No matter how forward-thinking the wine industry is, it is also steeped in tradition.
Wine has been made for more than 8,000 years, and progress has been made in all aspects of winemaking — grapegrowing, vineyard management and the winemaking process. Despite all the progress, the industry is seen, in many ways, as a male-dominated industry, especially when it comes to winemaking.
Sure, in the U.S., we are accustomed to seeing female winemakers, although, according to Wines Vines DATA, women hold the lead winemaker position at fewer than 10 percent of the California wineries polled.) In the “old world” of wine, tradition still abounds. Throughout my travels in Italy, France and beyond, I have met female winemakers but learned that they have all experienced challenges in being a female winemaker due to the preconceived ideas and prejudices from their colleagues.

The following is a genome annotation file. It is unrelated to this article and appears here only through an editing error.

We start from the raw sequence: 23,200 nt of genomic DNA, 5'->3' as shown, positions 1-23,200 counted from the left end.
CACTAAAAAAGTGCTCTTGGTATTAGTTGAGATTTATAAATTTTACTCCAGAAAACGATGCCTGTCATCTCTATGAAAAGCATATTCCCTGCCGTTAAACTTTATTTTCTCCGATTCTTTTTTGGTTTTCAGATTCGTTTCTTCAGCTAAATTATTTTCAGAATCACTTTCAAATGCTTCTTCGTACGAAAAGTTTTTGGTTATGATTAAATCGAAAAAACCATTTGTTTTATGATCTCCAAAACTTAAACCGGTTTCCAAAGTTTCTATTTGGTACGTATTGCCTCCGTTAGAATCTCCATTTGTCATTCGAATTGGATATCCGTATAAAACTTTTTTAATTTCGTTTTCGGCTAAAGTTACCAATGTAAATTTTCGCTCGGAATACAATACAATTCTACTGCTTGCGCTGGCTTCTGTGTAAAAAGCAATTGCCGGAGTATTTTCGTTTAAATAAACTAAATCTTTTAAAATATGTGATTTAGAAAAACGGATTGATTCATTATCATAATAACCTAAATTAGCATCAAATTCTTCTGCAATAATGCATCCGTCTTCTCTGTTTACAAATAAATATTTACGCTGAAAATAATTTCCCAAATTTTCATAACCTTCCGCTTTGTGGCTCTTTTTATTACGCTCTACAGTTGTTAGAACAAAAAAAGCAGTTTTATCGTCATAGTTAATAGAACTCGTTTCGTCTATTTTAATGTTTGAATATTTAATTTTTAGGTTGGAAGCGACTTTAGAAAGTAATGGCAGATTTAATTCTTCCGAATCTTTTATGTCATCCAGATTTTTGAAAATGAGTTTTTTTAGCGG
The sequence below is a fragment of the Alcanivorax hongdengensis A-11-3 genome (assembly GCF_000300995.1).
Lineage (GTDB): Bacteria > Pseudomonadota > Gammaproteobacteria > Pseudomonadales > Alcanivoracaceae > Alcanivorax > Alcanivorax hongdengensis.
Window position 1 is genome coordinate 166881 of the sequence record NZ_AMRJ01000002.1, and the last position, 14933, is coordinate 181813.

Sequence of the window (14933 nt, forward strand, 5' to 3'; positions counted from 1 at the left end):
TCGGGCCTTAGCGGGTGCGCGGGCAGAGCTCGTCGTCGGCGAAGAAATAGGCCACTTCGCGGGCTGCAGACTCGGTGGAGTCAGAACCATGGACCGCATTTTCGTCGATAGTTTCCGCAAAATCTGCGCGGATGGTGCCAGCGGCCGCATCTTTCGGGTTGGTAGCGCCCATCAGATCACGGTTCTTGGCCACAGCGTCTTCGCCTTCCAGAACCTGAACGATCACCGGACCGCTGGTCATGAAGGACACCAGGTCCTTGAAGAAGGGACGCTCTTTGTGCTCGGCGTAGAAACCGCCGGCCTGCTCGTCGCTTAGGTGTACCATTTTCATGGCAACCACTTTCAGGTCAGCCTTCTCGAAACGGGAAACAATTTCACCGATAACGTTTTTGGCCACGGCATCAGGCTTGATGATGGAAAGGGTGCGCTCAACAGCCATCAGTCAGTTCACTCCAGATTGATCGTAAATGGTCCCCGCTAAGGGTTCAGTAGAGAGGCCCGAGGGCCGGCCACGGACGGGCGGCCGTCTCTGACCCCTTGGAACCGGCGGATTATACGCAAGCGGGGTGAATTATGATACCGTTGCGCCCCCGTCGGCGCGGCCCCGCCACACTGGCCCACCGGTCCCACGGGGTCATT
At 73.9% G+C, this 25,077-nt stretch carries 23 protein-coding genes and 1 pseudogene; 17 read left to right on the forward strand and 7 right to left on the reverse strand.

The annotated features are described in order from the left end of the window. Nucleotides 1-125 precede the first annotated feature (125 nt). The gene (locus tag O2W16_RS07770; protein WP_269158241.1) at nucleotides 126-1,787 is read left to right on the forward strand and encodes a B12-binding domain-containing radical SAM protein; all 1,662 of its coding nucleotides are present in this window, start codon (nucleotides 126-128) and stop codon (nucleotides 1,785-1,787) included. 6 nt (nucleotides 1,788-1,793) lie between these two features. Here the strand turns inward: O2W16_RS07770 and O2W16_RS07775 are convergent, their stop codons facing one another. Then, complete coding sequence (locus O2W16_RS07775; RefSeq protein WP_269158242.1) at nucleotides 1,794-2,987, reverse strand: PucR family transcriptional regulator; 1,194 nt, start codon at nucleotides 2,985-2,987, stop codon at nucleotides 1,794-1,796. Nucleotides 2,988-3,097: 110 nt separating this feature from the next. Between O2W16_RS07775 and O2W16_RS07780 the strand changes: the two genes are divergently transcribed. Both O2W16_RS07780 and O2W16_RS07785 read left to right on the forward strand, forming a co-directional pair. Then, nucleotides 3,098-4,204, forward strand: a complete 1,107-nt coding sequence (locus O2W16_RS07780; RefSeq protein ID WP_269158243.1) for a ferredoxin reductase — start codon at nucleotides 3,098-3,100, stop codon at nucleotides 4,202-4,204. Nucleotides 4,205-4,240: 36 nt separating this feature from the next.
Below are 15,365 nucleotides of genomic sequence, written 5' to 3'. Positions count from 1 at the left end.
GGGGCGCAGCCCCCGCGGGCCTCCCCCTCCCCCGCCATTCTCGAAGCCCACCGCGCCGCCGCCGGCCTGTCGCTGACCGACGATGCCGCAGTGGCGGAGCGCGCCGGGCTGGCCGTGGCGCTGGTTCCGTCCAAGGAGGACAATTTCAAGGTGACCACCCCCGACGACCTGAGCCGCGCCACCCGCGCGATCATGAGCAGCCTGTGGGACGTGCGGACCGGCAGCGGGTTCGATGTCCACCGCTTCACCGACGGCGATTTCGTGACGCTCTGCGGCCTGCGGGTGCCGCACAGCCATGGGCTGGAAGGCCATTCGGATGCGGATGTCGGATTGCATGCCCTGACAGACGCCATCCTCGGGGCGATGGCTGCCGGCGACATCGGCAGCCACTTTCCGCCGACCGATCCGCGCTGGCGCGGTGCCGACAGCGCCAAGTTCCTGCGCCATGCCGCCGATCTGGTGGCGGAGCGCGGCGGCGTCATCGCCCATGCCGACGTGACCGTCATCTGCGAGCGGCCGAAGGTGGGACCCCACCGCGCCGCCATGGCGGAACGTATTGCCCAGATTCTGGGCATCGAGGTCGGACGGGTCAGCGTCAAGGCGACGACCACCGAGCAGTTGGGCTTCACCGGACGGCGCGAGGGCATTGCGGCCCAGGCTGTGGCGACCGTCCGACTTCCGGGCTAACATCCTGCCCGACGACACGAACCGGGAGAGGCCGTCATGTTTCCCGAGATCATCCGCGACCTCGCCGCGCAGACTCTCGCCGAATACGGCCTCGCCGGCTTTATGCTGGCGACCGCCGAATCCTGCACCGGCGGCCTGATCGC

Recently, I was invited to lunch with Elena Pozzolini, winemaker Tenuta Sette Cieli winery in Tuscany. I love meeting female winemakers and hearing their stories. But, I have to admit, that even I had some pre-conceived notions. I walked into the restaurant expecting to find a female winemaker but not the young, petite blond that I met.
Read the complete story in the Napa Valley Register.